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Stanford University material scientists have devised the first synthetic, plastic skin that is conductive, sensitive to touch, and capable of repeatedly self-healing at room temperature. The most immediate applications are in the realm of smart, self-healing prosthetic limbs that are covered in this synthetic skin — but in the long term, the plastic might be used to make self-healing electronic devices, or you might even elect to replace your fingertips (or other piece of skin) with the synthetic, bionic equivalent.
Researchers at the University of Michigan have now created a flexible microthread electrode (MTE) that is only 7 micrometers in diameter, and can be bent into a full circle with a diameter of just a few hundred microns. It consists of an electrospun carbon fiber core with a thin film dielectric coating that is nonreactive inside the body.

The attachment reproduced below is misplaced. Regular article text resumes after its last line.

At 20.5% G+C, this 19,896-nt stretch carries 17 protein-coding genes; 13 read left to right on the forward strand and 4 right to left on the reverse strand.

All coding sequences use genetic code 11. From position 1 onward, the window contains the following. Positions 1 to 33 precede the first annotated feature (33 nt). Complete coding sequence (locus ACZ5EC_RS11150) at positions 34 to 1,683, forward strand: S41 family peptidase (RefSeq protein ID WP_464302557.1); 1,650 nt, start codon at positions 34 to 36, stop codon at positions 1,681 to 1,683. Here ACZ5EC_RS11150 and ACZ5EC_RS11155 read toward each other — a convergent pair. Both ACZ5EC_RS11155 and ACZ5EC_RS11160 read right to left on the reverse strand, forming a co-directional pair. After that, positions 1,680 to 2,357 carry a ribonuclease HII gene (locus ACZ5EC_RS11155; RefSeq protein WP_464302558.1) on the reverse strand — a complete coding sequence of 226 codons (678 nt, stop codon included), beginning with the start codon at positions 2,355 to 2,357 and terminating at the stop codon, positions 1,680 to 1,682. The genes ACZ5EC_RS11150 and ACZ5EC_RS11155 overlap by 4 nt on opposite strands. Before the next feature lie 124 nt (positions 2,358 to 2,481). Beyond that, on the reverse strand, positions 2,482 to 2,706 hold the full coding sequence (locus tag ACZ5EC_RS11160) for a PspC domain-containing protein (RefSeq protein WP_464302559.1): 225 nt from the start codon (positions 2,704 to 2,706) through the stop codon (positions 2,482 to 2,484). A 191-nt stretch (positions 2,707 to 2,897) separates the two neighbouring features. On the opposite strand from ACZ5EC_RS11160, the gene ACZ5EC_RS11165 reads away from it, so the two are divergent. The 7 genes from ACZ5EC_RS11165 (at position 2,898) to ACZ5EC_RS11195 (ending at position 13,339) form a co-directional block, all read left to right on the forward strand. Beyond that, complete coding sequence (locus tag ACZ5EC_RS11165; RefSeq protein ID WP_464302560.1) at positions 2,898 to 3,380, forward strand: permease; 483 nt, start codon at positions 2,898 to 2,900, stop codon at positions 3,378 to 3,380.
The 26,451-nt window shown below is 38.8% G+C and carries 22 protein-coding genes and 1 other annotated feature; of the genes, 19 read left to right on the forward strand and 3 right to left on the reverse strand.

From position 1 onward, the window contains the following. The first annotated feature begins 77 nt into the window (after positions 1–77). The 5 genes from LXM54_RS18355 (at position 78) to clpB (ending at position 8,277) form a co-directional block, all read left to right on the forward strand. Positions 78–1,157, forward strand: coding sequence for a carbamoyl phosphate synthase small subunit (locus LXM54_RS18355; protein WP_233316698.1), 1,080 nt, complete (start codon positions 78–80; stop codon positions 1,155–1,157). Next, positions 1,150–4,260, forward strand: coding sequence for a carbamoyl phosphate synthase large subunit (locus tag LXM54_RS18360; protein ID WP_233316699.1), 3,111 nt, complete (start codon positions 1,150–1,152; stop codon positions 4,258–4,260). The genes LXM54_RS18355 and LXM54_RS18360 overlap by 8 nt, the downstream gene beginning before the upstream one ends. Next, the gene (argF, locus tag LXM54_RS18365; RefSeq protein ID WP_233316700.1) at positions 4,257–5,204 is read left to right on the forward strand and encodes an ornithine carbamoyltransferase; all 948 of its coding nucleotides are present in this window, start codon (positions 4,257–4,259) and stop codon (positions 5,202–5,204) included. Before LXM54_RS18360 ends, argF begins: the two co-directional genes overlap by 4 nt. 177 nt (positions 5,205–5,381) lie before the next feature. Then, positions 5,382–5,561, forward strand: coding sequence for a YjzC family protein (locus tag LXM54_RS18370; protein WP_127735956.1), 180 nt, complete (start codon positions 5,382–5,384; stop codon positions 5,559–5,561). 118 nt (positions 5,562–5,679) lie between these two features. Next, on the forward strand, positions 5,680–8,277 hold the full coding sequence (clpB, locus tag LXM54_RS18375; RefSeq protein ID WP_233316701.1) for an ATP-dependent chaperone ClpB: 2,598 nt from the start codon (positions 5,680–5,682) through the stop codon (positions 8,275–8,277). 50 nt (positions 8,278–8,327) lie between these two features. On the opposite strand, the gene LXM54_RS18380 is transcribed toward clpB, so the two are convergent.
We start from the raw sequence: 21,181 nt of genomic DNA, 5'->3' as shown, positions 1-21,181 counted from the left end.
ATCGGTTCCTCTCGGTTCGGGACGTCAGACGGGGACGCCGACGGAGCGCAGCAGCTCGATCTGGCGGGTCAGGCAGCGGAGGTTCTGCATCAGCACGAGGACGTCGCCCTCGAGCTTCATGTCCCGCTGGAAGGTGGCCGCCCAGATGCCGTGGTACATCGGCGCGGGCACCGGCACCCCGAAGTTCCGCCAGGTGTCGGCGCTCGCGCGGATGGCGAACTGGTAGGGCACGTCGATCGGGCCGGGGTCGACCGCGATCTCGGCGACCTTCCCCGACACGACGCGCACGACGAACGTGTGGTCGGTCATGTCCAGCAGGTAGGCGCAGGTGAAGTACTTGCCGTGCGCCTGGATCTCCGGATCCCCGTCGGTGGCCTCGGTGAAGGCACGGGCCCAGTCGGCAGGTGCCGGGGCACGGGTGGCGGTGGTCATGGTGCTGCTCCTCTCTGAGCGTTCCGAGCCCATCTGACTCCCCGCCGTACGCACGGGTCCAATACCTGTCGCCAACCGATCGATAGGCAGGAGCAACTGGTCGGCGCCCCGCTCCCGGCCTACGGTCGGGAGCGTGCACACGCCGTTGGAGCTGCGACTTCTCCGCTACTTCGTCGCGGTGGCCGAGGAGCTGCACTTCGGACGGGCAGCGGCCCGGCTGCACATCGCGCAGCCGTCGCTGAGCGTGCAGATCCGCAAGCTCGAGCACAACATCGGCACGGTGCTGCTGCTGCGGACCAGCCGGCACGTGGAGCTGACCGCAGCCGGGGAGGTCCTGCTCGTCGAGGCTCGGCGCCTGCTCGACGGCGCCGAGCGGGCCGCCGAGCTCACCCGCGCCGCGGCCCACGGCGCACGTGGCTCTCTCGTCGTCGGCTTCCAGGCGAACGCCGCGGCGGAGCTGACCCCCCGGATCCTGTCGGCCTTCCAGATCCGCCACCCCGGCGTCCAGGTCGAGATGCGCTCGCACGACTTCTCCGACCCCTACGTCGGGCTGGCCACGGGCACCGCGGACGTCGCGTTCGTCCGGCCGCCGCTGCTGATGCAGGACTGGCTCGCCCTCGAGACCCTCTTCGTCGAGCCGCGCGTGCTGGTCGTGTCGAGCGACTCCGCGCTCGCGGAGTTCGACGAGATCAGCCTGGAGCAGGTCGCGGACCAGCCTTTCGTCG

If neurons can later be guided into these custom-built myelin guide tubes, larger-scale brain-computer interfaces may become more feasible. As implant technologies become more user friendly we will begin to see BCIs and BMIs (brain-machine interfaces) migrate from external toy-like curiosities to essential internal components of the post-human machine.